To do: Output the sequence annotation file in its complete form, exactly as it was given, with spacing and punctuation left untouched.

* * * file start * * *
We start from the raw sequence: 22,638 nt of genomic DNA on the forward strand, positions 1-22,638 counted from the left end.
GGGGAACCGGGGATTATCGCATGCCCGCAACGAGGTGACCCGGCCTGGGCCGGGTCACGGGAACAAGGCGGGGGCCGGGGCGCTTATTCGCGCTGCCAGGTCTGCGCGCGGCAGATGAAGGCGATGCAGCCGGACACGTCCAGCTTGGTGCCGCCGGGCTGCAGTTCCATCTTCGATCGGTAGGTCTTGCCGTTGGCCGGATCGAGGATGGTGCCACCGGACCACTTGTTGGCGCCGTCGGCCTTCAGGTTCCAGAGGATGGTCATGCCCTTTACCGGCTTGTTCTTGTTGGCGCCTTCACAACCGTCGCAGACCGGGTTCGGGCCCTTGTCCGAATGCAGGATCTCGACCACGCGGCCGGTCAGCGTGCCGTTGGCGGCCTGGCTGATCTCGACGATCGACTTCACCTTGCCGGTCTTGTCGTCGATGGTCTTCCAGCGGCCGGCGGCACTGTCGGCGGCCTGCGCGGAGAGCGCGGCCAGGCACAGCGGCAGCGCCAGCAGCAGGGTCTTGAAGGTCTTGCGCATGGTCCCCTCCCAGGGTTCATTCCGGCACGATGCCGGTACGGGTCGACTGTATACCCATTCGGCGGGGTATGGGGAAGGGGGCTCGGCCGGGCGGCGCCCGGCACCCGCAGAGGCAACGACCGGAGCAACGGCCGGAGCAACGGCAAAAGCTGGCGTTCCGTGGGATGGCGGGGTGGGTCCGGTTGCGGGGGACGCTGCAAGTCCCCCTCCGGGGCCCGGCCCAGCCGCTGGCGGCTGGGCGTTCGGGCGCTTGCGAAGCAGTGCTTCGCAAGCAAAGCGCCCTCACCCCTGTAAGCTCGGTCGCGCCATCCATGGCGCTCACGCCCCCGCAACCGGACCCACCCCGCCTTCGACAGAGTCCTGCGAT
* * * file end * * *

We start from the raw sequence: 22,638 nt of genomic DNA on the forward strand, positions 1-22,638 counted from the left end.
GGGGAACCGGGGATTATCGCATGCCCGCAACGAGGTGACCCGGCCTGGGCCGGGTCACGGGAACAAGGCGGGGGCCGGGGCGCTTATTCGCGCTGCCAGGTCTGCGCGCGGCAGATGAAGGCGATGCAGCCGGACACGTCCAGCTTGGTGCCGCCGGGCTGCAGTTCCATCTTCGATCGGTAGGTCTTGCCGTTGGCCGGATCGAGGATGGTGCCACCGGACCACTTGTTGGCGCCGTCGGCCTTCAGGTTCCAGAGGATGGTCATGCCCTTTACCGGCTTGTTCTTGTTGGCGCCTTCACAACCGTCGCAGACCGGGTTCGGGCCCTTGTCCGAATGCAGGATCTCGACCACGCGGCCGGTCAGCGTGCCGTTGGCGGCCTGGCTGATCTCGACGATCGACTTCACCTTGCCGGTCTTGTCGTCGATGGTCTTCCAGCGGCCGGCGGCACTGTCGGCGGCCTGCGCGGAGAGCGCGGCCAGGCACAGCGGCAGCGCCAGCAGCAGGGTCTTGAAGGTCTTGCGCATGGTCCCCTCCCAGGGTTCATTCCGGCACGATGCCGGTACGGGTCGACTGTATACCCATTCGGCGGGGTATGGGGAAGGGGGCTCGGCCGGGCGGCGCCCGGCACCCGCAGAGGCAACGACCGGAGCAACGGCCGGAGCAACGGCAAAAGCTGGCGTTCCGTGGGATGGCGGGGTGGGTCCGGTTGCGGGGGACGCTGCAAGTCCCCCTCCGGGGCCCGGCCCAGCCGCTGGCGGCTGGGCGTTCGGGCGCTTGCGAAGCAGTGCTTCGCAAGCAAAGCGCCCTCACCCCTGTAAGCTCGGTCGCGCCATCCATGGCGCTCACGCCCCCGCAACCGGACCCACCCCGCCTTCGACAGAGTCCTGCGAT